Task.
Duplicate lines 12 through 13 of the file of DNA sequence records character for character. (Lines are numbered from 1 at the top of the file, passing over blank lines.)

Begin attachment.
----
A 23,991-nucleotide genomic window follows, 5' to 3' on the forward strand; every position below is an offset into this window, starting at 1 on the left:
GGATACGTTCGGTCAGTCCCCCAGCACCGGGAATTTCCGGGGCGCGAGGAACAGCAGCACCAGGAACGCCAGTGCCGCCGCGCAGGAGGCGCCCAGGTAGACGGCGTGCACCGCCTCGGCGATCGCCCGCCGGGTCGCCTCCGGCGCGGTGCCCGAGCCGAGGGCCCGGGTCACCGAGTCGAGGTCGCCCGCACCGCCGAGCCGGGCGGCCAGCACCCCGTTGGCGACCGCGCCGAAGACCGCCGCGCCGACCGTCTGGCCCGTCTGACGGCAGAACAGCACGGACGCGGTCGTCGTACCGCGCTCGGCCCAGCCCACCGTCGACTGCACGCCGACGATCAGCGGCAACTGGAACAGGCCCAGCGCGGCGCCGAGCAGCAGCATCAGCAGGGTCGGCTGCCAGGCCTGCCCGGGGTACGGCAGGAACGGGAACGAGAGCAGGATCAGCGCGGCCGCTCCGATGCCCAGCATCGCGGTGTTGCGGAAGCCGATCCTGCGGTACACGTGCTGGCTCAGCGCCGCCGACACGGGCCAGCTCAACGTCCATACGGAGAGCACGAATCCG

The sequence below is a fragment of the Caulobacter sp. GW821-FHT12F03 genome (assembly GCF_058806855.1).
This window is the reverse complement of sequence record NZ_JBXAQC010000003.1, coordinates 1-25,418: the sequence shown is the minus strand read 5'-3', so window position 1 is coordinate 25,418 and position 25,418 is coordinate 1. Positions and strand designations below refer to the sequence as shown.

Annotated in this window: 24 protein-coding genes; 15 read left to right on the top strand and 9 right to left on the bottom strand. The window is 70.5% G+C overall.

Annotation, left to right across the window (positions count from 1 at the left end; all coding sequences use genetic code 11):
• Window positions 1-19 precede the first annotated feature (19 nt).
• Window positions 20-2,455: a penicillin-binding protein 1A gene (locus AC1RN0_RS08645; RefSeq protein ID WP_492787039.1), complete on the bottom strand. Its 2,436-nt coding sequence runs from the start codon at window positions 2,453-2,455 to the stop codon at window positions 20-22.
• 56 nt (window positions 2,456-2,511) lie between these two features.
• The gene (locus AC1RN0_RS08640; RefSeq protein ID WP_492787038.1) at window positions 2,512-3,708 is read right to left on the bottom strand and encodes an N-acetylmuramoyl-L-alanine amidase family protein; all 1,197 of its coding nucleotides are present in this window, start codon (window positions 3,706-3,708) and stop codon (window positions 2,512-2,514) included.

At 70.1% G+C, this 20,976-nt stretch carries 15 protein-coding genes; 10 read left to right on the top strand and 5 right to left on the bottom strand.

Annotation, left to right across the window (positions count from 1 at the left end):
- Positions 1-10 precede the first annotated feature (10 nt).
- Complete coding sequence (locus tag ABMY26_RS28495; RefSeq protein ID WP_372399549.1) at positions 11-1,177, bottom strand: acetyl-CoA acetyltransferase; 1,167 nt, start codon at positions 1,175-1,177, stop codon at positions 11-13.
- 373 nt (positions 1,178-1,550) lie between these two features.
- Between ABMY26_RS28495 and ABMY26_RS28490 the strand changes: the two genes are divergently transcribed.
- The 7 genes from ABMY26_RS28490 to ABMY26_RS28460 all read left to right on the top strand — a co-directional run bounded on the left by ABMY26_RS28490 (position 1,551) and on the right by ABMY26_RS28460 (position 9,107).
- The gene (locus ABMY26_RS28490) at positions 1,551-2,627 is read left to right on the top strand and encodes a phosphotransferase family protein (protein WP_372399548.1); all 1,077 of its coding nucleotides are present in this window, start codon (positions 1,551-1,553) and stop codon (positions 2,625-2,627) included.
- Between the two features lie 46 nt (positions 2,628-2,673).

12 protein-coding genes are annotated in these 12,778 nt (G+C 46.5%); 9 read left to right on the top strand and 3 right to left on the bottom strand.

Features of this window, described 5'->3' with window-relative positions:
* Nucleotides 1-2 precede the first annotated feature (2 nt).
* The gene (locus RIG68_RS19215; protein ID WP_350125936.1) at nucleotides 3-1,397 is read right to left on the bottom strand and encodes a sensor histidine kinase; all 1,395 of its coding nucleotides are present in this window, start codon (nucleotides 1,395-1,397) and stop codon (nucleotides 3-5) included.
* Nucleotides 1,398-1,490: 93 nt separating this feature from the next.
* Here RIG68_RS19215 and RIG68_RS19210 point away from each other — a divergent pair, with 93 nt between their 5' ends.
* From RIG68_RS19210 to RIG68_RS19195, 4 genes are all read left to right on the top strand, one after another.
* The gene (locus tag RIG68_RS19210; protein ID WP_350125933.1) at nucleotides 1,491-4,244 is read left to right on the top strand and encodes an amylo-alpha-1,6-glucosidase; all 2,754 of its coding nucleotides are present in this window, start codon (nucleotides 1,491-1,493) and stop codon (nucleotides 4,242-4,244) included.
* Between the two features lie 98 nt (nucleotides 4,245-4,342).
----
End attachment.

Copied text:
Annotation, left to right across the window (positions count from 1 at the left end):
- Positions 1-10 precede the first annotated feature (10 nt).